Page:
Cf: Gere & Whiteway, Nineteenth Century Design, London, 1993, p. 138
Joseph-Thodore Deck, a native of Alsace, trained as a chemist and sculptor, working initially in Strasbourg, Vienna and Berlin before setting up his own atelier in Paris in 1856. Deck began experimenting with Islamic styles and techniques around 1867 and these wares were greatly admired at both Paris and London International Exhibitions in 1867 and 1871. Although his principal interest was in Isnik pottery, Deck later made Japonisme an aspect of his varied experiments in ceramics. His intensely coloured dish of about 1870 with Japanese style decoration, now in the permanent collection of the Victoria & Albert Museum, came from the reference collection started by Herbert Minton, and continued by his successor Colin Minton Cambell, to inspire the Minton arists and technicians.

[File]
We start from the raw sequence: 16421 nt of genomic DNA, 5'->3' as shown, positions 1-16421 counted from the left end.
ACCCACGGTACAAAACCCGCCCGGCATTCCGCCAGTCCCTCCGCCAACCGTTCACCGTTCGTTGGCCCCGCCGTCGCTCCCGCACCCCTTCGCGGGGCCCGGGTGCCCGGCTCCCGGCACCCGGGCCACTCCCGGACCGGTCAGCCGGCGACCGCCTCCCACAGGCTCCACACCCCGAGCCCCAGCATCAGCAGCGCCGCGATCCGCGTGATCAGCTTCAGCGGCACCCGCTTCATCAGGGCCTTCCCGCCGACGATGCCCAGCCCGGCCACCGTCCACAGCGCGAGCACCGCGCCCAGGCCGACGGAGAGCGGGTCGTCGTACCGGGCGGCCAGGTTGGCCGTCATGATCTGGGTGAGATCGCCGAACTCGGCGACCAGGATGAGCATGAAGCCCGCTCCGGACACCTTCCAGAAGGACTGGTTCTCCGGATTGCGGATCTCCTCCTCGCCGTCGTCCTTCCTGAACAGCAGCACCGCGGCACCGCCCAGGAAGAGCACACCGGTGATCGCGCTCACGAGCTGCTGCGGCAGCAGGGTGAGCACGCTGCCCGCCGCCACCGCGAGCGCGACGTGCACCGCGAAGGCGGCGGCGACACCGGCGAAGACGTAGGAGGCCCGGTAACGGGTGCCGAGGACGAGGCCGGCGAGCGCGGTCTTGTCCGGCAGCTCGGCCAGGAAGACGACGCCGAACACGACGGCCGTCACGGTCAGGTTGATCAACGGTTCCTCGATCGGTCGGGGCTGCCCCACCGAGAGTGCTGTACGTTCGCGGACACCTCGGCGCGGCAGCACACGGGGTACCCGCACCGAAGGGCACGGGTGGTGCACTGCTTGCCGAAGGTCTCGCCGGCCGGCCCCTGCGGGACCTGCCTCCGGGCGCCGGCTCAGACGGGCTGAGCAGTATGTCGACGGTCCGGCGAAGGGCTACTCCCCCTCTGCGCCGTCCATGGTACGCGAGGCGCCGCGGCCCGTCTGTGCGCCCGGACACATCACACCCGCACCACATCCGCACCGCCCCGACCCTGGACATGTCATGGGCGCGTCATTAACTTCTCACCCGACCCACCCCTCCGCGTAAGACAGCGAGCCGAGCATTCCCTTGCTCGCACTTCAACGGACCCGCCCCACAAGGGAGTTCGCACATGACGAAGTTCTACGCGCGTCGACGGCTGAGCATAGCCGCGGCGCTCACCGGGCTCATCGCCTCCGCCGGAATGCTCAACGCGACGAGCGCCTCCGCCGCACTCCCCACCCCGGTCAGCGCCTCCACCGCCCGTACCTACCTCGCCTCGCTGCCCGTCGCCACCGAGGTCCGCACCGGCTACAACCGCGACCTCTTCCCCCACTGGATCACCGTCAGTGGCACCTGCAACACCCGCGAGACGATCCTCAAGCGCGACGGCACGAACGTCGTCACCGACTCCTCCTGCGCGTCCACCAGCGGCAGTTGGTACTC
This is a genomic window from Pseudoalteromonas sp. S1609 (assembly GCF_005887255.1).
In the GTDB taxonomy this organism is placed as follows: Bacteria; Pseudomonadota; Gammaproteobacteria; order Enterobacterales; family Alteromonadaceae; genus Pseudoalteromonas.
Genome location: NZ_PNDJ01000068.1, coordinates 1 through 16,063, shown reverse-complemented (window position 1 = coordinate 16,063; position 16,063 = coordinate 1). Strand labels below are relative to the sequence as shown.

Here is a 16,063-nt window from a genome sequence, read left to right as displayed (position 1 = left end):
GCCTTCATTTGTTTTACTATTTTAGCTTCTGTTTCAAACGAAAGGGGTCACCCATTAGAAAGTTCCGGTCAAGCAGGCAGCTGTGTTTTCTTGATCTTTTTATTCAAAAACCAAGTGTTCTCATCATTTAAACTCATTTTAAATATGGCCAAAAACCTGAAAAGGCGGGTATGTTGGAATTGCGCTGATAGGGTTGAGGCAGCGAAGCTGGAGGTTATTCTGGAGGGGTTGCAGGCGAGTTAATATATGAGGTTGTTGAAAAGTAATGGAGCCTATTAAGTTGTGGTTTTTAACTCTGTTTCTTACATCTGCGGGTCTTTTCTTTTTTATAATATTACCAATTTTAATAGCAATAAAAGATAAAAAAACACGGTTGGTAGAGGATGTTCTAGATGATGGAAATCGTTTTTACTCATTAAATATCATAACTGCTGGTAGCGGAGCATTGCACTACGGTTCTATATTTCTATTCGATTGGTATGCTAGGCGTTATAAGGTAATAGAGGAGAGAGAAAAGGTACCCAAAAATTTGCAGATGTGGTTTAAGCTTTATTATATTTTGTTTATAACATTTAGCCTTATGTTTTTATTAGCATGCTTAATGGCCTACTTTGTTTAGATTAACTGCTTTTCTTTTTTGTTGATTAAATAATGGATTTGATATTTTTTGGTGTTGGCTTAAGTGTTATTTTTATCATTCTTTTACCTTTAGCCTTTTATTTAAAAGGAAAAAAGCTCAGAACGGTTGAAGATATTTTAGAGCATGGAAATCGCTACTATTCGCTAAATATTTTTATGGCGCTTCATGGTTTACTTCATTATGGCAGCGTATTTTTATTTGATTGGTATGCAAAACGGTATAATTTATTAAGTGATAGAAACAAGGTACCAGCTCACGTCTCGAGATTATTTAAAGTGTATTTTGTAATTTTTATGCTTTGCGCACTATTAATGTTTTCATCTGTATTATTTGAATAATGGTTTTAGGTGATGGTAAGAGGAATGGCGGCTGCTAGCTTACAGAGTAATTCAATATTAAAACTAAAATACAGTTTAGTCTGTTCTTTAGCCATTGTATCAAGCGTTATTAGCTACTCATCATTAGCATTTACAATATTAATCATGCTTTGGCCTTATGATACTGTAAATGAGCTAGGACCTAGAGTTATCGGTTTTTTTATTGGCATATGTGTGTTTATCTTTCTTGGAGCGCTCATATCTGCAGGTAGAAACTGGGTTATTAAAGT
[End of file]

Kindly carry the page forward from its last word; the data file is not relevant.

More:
Deck was appointed Director of the National Porcelain Manufactory at Svres in 1887, where he remained until his death in 1891.